## Downfall binary decoding

The ones and zeros at the bottom of the Downfall passports may look like random decoration, but they actually represent text describing the celestial domains of each character. A quick explanation of how this works and how it can be decoded is below.

### What is binary?

Binary is a system that uses ones and zeros to represent numbers, similarly to
how the decimal system you are familiar with uses the digits 0 through 9.
While the decimal system is base 10, binary is base 2. This means that each
place is an increasing power of 2 from right to left. In base 10 the rightmost
place is the ones place (10^{0} = 1), the spot to its left is the tens
place (10^{1} = 10), the next is the hundreds place (10^{2} =
100), then the thousands place (10^{3} = 1000), and so on. In base 2
we have the ones place (2^{0} = 1), twos place (2^{1} = 2),
fours place (2^{2} = 4), eights place (2^{3} = 8), etc.

Just like in decimal, you get the value represented by adding together the value of each place multiplied by the digit in that place. So 123 in decimal is 1×100 + 2×10 + 3×1. 10010 in binary is 1×16 + 0×8 + 0×4 + 1×2 + 0×1.

Binary is useful for computers because it can represent all numbers and data as a sequence of only two states, 1 or 0, on or off. This is easier to implement than a hard drive that needs to be able to distinguish 10 distinct levels of magnetic resonance, or a CPU that needs to define arithmetic operation circuitry for 10 types of digits. Other types of computers have been made in the past (see the ternary computer), but nowadays binary is what we’ve all settled on.

Binary on its own doesn’t have any inherent meaning beyond its numeric value. To convert to text, you need to apply a text encoding.

### Text encodings

All data stored on computers is represented as numbers. In order to represent text, you need a defined way of mapping from a number to a unit of text such as a letter or a character. This mapping is represented using a text encoding.

There are many text encodings that have existed throughout time and we won’t cover them all here. The most common used today are Unicode encodings which can represent many existing and historical writing systems as well as hundreds of symbols, emoji, and control characters. You already see Unicode everywhere. In fact, the text on this website is encoded using a Unicode encoding called “UTF-8”. The binary on the passports is encoded using ASCII, which is a subset of Unicode. This encoding is common for representing English text and supports a total of 127 characters. Each character fits into a single byte (8 bits), although only the lower 7 bits are actually used.

A character encoding maps a number to a unit of text. So for example, in ASCII the number 65 corresponds to the character “A”. All characters represented in ASCII can be found at www.ascii-code.com.

### Decoding the passports

To decode the passports, we just need the two things we learned above: binary is used to represent numbers, and numbers can be converted to text using a text encoding. Let’s walk through converting Asha’s passport:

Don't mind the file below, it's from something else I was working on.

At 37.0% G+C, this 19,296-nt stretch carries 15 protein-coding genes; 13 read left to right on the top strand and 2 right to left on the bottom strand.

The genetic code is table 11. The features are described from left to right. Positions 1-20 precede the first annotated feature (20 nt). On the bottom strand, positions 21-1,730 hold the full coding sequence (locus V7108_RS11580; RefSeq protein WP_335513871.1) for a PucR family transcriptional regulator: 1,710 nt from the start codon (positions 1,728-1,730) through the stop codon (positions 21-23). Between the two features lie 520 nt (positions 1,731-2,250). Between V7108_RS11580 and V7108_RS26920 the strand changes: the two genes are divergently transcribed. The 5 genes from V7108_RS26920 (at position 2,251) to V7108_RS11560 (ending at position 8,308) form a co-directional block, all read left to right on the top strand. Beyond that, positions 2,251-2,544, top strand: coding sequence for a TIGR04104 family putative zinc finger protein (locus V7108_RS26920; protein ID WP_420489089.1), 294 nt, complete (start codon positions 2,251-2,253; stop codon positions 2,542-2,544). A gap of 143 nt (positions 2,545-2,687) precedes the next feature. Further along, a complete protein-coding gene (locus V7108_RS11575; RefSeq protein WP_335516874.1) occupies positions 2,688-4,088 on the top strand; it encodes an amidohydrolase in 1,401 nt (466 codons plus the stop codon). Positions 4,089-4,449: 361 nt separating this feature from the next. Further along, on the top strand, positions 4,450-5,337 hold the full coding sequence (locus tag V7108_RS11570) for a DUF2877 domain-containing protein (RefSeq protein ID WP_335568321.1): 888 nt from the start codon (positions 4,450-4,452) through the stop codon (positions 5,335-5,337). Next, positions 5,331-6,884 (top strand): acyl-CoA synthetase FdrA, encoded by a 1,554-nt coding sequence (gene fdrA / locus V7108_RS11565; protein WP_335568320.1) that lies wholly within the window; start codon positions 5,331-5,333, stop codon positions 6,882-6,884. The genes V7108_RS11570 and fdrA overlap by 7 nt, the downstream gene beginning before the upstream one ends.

The binary numbers on their passport are 01001110, 01000001, 01010100, 01010101, 01010010, and 01000101. We can look them up directly in the ASCII table. If we wanted to determine their numeric value (and in the process convert them to decimal, since that’s the standard system we use to represent numbers), we can add together the place values like below:

0×128 + 1×64 + 0×32 + 0×16 + 1×8 + 1×4 + 1×2 + 0×1 = 78

For each number, we look it up in the ASCII table. You can also determine the mapped character by using a programming language like in the below Python example:

` ````
>>> chr(0b01001110)
'N'
```

Looking 01001110 up in the ASCII table we get “N”, the capital letter N. Do that for every binary number, and we get the decoded word!

The binary numbers on the passports, their equivalent decimal values, and their mapped characters are given below. We at the Omen Archive love data, whether it comes from a d20 or d10100. Thanks for reading!

### Decoded tables

#### Asha

Binary | Decimal | Character |
---|---|---|

01001110 | 78 | N |

01000001 | 65 | A |

01010100 | 84 | T |

01010101 | 85 | U |

01010010 | 82 | R |

01000101 | 69 | E |

#### S.I.L.A.H.A

Binary | Decimal | Character |
---|---|---|

01000010 | 66 | B |

01000101 | 69 | E |

01000001 | 65 | A |

01010101 | 85 | U |

01010100 | 84 | T |

01011001 | 89 | Y |

#### Trist

Binary | Decimal | Character |
---|---|---|

01001101 | 77 | M |

01000101 | 69 | E |

01010010 | 82 | R |

01000011 | 67 | C |

01011001 | 89 | Y |

#### The Emissary

Binary | Decimal | Character |
---|---|---|

01001100 | 76 | L |

01000001 | 65 | A |

01010111 | 87 | W |

#### Ayden

Binary | Decimal | Character |
---|---|---|

01000100 | 68 | D |

01000001 | 65 | A |

01010111 | 87 | W |

01001110 | 78 | N |

#### Emhira

Binary | Decimal | Character |
---|---|---|

01000100 | 68 | D |

01000101 | 69 | E |

01000001 | 65 | A |

01010100 | 84 | T |

01001000 | 72 | H |